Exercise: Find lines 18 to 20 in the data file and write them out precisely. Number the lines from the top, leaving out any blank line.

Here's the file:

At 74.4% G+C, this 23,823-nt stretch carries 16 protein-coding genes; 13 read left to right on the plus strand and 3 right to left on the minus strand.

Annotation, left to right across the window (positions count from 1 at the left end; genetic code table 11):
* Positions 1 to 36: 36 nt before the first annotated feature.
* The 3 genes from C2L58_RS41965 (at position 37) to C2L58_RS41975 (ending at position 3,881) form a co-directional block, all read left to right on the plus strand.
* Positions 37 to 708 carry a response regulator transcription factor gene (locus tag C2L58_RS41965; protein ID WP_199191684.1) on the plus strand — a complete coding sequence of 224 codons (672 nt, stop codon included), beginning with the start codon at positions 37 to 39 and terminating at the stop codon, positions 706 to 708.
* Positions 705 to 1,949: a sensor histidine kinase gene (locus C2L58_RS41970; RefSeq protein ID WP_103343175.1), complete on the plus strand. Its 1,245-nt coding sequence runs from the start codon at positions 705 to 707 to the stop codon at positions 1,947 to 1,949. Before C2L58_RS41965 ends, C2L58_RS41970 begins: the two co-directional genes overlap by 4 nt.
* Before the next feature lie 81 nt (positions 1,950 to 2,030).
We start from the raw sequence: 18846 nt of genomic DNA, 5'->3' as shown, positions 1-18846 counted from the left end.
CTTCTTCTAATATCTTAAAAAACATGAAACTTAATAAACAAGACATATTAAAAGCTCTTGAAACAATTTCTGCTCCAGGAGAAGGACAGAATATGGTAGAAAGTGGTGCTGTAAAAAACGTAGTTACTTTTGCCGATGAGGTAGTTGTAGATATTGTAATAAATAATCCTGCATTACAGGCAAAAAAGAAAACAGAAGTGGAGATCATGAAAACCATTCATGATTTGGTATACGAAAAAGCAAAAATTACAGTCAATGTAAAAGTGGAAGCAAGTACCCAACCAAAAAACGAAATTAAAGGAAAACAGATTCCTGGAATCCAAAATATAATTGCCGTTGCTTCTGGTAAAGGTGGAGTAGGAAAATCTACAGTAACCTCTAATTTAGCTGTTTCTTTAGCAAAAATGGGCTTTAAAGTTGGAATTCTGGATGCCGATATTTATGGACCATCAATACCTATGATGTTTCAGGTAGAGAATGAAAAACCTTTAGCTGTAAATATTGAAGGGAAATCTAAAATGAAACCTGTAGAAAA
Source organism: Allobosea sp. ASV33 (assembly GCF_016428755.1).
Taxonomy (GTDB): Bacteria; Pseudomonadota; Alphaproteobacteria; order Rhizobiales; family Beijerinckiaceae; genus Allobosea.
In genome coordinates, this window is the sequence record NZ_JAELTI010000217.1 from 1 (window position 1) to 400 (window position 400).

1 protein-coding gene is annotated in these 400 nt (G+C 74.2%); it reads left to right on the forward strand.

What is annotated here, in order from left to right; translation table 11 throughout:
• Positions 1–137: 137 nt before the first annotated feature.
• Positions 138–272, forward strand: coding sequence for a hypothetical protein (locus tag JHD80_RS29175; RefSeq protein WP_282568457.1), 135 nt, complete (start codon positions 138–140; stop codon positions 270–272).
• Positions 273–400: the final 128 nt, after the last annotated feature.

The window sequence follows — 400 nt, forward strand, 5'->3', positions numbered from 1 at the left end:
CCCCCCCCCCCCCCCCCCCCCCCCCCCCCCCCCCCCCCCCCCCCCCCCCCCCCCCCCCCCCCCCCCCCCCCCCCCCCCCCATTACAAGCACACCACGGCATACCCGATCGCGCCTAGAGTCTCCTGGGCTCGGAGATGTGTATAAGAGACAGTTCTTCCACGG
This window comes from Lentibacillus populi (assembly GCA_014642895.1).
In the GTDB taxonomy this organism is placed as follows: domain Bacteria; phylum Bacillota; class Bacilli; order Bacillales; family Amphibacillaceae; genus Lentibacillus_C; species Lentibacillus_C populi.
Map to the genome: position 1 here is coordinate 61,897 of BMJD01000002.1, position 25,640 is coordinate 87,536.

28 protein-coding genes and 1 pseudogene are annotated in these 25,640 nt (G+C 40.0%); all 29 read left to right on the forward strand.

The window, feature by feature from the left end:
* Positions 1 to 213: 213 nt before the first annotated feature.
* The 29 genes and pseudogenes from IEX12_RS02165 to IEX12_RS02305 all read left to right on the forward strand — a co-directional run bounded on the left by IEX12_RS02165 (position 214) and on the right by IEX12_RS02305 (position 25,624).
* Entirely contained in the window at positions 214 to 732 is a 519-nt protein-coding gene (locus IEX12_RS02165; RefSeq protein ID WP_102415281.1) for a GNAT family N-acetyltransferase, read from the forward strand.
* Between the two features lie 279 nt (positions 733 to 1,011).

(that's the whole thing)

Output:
The window sequence follows — 400 nt, forward strand, 5'->3', positions numbered from 1 at the left end:
CCCCCCCCCCCCCCCCCCCCCCCCCCCCCCCCCCCCCCCCCCCCCCCCCCCCCCCCCCCCCCCCCCCCCCCCCCCCCCCCATTACAAGCACACCACGGCATACCCGATCGCGCCTAGAGTCTCCTGGGCTCGGAGATGTGTATAAGAGACAGTTCTTCCACGG
This window comes from Lentibacillus populi (assembly GCA_014642895.1).